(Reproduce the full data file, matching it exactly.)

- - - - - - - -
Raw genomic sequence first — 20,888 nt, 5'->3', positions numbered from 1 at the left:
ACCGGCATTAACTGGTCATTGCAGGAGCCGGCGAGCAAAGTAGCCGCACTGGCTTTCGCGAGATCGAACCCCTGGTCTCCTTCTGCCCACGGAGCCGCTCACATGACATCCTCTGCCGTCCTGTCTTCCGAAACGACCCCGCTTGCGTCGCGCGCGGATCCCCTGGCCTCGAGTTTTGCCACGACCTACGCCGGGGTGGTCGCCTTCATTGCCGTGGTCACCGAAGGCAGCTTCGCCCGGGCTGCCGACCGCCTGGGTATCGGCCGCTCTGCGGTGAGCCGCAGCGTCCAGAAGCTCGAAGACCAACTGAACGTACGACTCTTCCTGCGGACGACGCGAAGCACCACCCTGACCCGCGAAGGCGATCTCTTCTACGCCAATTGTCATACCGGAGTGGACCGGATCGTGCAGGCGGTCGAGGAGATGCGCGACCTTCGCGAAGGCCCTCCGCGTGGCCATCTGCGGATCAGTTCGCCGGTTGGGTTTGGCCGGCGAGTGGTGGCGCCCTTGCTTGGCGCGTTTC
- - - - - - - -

Raw genomic sequence first — 20,888 nt, 5'->3', positions numbered from 1 at the left:
ACCGGCATTAACTGGTCATTGCAGGAGCCGGCGAGCAAAGTAGCCGCACTGGCTTTCGCGAGATCGAACCCCTGGTCTCCTTCTGCCCACGGAGCCGCTCACATGACATCCTCTGCCGTCCTGTCTTCCGAAACGACCCCGCTTGCGTCGCGCGCGGATCCCCTGGCCTCGAGTTTTGCCACGACCTACGCCGGGGTGGTCGCCTTCATTGCCGTGGTCACCGAAGGCAGCTTCGCCCGGGCTGCCGACCGCCTGGGTATCGGCCGCTCTGCGGTGAGCCGCAGCGTCCAGAAGCTCGAAGACCAACTGAACGTACGACTCTTCCTGCGGACGACGCGAAGCACCACCCTGACCCGCGAAGGCGATCTCTTCTACGCCAATTGTCATACCGGAGTGGACCGGATCGTGCAGGCGGTCGAGGAGATGCGCGACCTTCGCGAAGGCCCTCCGCGTGGCCATCTGCGGATCAGTTCGCCGGTTGGGTTTGGCCGGCGAGTGGTGGCGCCCTTGCTTGGCGCGTTTC